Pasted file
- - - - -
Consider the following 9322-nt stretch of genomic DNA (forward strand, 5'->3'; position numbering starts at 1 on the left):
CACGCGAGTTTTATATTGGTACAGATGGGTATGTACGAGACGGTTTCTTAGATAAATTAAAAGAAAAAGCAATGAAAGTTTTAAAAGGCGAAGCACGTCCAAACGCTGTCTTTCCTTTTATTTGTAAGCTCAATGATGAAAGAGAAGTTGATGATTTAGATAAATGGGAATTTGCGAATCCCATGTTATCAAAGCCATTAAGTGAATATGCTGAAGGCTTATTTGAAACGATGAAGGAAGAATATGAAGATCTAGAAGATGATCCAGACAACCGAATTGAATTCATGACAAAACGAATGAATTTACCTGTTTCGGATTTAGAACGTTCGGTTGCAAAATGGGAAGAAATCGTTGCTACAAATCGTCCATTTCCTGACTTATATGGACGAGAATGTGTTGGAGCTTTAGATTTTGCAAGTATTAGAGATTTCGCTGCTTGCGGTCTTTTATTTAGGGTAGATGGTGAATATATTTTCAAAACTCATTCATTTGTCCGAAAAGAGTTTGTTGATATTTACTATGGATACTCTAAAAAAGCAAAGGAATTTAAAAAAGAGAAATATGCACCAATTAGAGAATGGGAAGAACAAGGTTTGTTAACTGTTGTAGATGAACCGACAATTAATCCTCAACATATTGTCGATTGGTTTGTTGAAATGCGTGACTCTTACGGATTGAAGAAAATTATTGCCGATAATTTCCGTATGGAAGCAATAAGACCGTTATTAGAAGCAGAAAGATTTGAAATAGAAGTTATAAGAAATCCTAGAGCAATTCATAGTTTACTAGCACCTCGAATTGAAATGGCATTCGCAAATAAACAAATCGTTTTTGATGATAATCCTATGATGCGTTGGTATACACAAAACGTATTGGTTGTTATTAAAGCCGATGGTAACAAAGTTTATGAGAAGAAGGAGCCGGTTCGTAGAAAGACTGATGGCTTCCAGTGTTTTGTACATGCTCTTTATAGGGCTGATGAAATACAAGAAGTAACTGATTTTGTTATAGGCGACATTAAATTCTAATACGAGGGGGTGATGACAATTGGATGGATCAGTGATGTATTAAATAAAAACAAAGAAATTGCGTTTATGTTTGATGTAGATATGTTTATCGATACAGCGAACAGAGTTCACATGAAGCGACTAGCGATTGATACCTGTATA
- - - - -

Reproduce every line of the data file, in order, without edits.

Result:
Consider the following 9322-nt stretch of genomic DNA (forward strand, 5'->3'; position numbering starts at 1 on the left):
CACGCGAGTTTTATATTGGTACAGATGGGTATGTACGAGACGGTTTCTTAGATAAATTAAAAGAAAAAGCAATGAAAGTTTTAAAAGGCGAAGCACGTCCAAACGCTGTCTTTCCTTTTATTTGTAAGCTCAATGATGAAAGAGAAGTTGATGATTTAGATAAATGGGAATTTGCGAATCCCATGTTATCAAAGCCATTAAGTGAATATGCTGAAGGCTTATTTGAAACGATGAAGGAAGAATATGAAGATCTAGAAGATGATCCAGACAACCGAATTGAATTCATGACAAAACGAATGAATTTACCTGTTTCGGATTTAGAACGTTCGGTTGCAAAATGGGAAGAAATCGTTGCTACAAATCGTCCATTTCCTGACTTATATGGACGAGAATGTGTTGGAGCTTTAGATTTTGCAAGTATTAGAGATTTCGCTGCTTGCGGTCTTTTATTTAGGGTAGATGGTGAATATATTTTCAAAACTCATTCATTTGTCCGAAAAGAGTTTGTTGATATTTACTATGGATACTCTAAAAAAGCAAAGGAATTTAAAAAAGAGAAATATGCACCAATTAGAGAATGGGAAGAACAAGGTTTGTTAACTGTTGTAGATGAACCGACAATTAATCCTCAACATATTGTCGATTGGTTTGTTGAAATGCGTGACTCTTACGGATTGAAGAAAATTATTGCCGATAATTTCCGTATGGAAGCAATAAGACCGTTATTAGAAGCAGAAAGATTTGAAATAGAAGTTATAAGAAATCCTAGAGCAATTCATAGTTTACTAGCACCTCGAATTGAAATGGCATTCGCAAATAAACAAATCGTTTTTGATGATAATCCTATGATGCGTTGGTATACACAAAACGTATTGGTTGTTATTAAAGCCGATGGTAACAAAGTTTATGAGAAGAAGGAGCCGGTTCGTAGAAAGACTGATGGCTTCCAGTGTTTTGTACATGCTCTTTATAGGGCTGATGAAATACAAGAAGTAACTGATTTTGTTATAGGCGACATTAAATTCTAATACGAGGGGGTGATGACAATTGGATGGATCAGTGATGTATTAAATAAAAACAAAGAAATTGCGTTTATGTTTGATGTAGATATGTTTATCGATACAGCGAACAGAGTTCACATGAAGCGACTAGCGATTGATACCTGTATA